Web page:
Except for the King James Version, which uses the word, lad, which means boy, these versions all would seem to infer that Isaac was a boy.

Abraham said to his servants, “Settle down and stay here with the donkey; the young man and I will go over there and worship [God], and we will come back to you.”

Genesis 22:5 (AMP)

The Amplified Bible calls Isaac a young man. Abraham was speaking to his servants, who are also called “young men” in the ESV and KJV. The word in Hebrew being translated here is “naar.” It means, “A boy, lad, youth, retainer.” This is the same word used to describe Isaac, which is translated as “boy.” It’s also the same word used to describe the servants who are described as young men. Therefore, we can surmise that Isaac was a young man. This is one supportive point for Isaac not being the young boy that we might have thought.

Abraham took the wood for the burnt offering and placed it on his son Isaac, and he himself carried the fire and the knife. As the two of them went on together.

Genesis 22:6 (NIV)

If we just read a translation calling Isaac a boy, we might wonder how a boy could carry all of the wood needed for a sacrifice. This verse is another point that supports the notion that Isaac was a young man and not a boy. It doesn’t make sense that Isaac would be a small boy who could carry a bunch of wood.

I believe the next verse also reveals that Isaac had been taught about the Lord, and all the things necessary for a sacrifice.

Isaac spoke up and said to his father Abraham, “Father?” “Yes, my son?” Abraham replied. “The fire and wood are here,” Isaac said, “but where is the lamb for the burnt offering?”

Genesis 22:7 (NIV)

I don’t see a young child being so cognizant as a young man of everything needed for a sacrifice.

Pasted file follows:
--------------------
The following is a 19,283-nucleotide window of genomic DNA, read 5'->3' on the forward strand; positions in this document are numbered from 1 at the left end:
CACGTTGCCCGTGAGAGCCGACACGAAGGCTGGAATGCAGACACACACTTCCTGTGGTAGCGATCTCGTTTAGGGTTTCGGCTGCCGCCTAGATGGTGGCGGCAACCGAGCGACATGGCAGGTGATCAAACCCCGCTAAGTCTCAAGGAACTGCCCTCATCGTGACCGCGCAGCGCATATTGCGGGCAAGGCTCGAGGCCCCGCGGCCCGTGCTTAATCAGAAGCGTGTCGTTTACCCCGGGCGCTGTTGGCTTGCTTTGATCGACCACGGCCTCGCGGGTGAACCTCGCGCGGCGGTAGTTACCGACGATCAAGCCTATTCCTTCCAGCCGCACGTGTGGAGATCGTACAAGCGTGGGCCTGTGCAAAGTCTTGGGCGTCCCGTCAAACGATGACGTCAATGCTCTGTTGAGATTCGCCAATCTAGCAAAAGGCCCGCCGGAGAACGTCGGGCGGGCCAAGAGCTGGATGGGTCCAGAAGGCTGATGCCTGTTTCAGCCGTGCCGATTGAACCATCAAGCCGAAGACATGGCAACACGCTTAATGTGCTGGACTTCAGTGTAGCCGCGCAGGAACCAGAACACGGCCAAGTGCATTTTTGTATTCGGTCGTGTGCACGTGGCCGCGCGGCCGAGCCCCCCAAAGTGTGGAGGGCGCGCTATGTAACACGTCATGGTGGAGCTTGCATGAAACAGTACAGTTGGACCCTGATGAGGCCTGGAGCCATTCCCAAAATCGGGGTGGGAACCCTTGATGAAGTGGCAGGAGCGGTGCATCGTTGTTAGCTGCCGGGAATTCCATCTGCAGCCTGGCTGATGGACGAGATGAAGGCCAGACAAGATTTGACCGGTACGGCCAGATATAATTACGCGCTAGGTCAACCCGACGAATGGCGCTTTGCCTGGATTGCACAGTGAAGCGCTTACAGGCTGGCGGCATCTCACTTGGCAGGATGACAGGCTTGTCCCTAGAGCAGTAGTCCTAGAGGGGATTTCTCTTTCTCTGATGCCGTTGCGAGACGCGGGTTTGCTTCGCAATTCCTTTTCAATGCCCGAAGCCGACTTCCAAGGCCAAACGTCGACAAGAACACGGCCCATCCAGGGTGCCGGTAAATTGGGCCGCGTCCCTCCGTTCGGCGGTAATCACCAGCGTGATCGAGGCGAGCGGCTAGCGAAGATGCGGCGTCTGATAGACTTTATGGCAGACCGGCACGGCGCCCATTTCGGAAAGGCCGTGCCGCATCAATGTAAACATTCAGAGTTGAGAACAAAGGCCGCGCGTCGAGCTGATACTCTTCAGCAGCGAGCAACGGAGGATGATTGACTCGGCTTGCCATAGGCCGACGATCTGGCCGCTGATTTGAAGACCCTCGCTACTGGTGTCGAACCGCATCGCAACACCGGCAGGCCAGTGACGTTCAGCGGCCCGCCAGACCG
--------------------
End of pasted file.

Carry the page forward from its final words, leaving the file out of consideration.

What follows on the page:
These are all points within the Bible that point to Isaac not being a young boy but a young man. Outside of the Bible, Jewish tradition and other commentators give several different ages over twenty years old for Isaac.

Jewish males were considered adults at the age of twelve. Now, consider Isaac, a strapping young man capable of carrying all of the firewood necessary for a sacrifice. Surely, Isaac could have easily resisted his father if he didn’t trust him and have faith in God.

When they reached the place God had told him about, Abraham built an altar there and arranged the wood on it. He bound his son Isaac and laid him on the altar, on top of the wood.

Genesis 22:9 (NIV)

Abraham was able to bind Isaac as a sacrifice because Isaac allowed him to do so. That’s great faith!


There is no room in the kingdom of God for those who would exalt themselves. In the centurion, Abraham, and Isaac we saw great faith and humility in action. While we’ve primarily looked at faith today, I see humility as being essential to faith. 1 Corinthians 13 tells us we can have the faith to move mountains without love. However, without a spirit of humility and meekness, I think we’d be hard-pressed to move the smallest of pebbles.

Do you know God? God knows you, and He loves you. He sees you as significant because you are. No one is insignificant to Him. He’s with you today, right now, and He wants you to know Him. Jesus died for your sins and mine so we could be free of guilt, be freed from death, and live eternally with Him. Eternal salvation is just a prayer away.

Pray this prayer with me to accept the gift of salvation today:

Lord Jesus, forgive me for all my sins. I repent from my ways. Wash me in your blood and cleanse me from all unrighteousness. I believe that you died on the cross, were buried, and on the third day, God the Father raised you from the dead. Right now, Lord Jesus, I open the door to my heart, and I receive you into my heart as my Lord and personal Savior. Amen.

If you prayed that prayer, then congratulations! You are on the first step of a brand new life. Allow me to be the first to welcome you to my family, the family of God. There are abundant resources available online for new Christians. You can visit here for more information on what to do next. You can also leave me a comment, and I’ll do my best to help you on the next step of this incredible journey.